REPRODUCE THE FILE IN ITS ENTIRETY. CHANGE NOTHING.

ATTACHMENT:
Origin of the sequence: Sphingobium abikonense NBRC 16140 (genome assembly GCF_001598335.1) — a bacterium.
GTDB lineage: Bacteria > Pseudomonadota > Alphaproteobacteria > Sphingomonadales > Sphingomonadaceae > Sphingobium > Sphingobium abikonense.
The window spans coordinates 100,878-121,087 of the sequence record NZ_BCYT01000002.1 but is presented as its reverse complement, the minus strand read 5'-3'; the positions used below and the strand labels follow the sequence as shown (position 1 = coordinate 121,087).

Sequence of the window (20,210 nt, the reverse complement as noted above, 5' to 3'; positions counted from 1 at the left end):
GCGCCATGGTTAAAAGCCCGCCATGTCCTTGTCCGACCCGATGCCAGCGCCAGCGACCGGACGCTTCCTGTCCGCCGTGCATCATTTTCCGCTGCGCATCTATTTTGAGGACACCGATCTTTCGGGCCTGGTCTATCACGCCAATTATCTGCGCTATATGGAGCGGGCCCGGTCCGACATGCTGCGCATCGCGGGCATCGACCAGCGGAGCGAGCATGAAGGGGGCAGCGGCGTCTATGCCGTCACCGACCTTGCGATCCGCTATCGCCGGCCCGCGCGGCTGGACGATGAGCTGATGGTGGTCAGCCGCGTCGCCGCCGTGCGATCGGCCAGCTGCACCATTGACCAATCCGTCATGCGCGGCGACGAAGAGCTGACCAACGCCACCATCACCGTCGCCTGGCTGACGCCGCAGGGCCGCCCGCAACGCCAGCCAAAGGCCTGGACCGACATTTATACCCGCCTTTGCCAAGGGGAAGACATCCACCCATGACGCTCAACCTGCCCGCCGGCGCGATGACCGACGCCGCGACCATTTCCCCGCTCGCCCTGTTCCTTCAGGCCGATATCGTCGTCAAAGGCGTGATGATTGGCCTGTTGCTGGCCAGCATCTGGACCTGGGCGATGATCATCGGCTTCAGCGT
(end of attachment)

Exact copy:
Origin of the sequence: Sphingobium abikonense NBRC 16140 (genome assembly GCF_001598335.1) — a bacterium.
GTDB lineage: Bacteria > Pseudomonadota > Alphaproteobacteria > Sphingomonadales > Sphingomonadaceae > Sphingobium > Sphingobium abikonense.
The window spans coordinates 100,878-121,087 of the sequence record NZ_BCYT01000002.1 but is presented as its reverse complement, the minus strand read 5'-3'; the positions used below and the strand labels follow the sequence as shown (position 1 = coordinate 121,087).

Sequence of the window (20,210 nt, the reverse complement as noted above, 5' to 3'; positions counted from 1 at the left end):
GCGCCATGGTTAAAAGCCCGCCATGTCCTTGTCCGACCCGATGCCAGCGCCAGCGACCGGACGCTTCCTGTCCGCCGTGCATCATTTTCCGCTGCGCATCTATTTTGAGGACACCGATCTTTCGGGCCTGGTCTATCACGCCAATTATCTGCGCTATATGGAGCGGGCCCGGTCCGACATGCTGCGCATCGCGGGCATCGACCAGCGGAGCGAGCATGAAGGGGGCAGCGGCGTCTATGCCGTCACCGACCTTGCGATCCGCTATCGCCGGCCCGCGCGGCTGGACGATGAGCTGATGGTGGTCAGCCGCGTCGCCGCCGTGCGATCGGCCAGCTGCACCATTGACCAATCCGTCATGCGCGGCGACGAAGAGCTGACCAACGCCACCATCACCGTCGCCTGGCTGACGCCGCAGGGCCGCCCGCAACGCCAGCCAAAGGCCTGGACCGACATTTATACCCGCCTTTGCCAAGGGGAAGACATCCACCCATGACGCTCAACCTGCCCGCCGGCGCGATGACCGACGCCGCGACCATTTCCCCGCTCGCCCTGTTCCTTCAGGCCGATATCGTCGTCAAAGGCGTGATGATTGGCCTGTTGCTGGCCAGCATCTGGACCTGGGCGATGATCATCGGCTTCAGCGT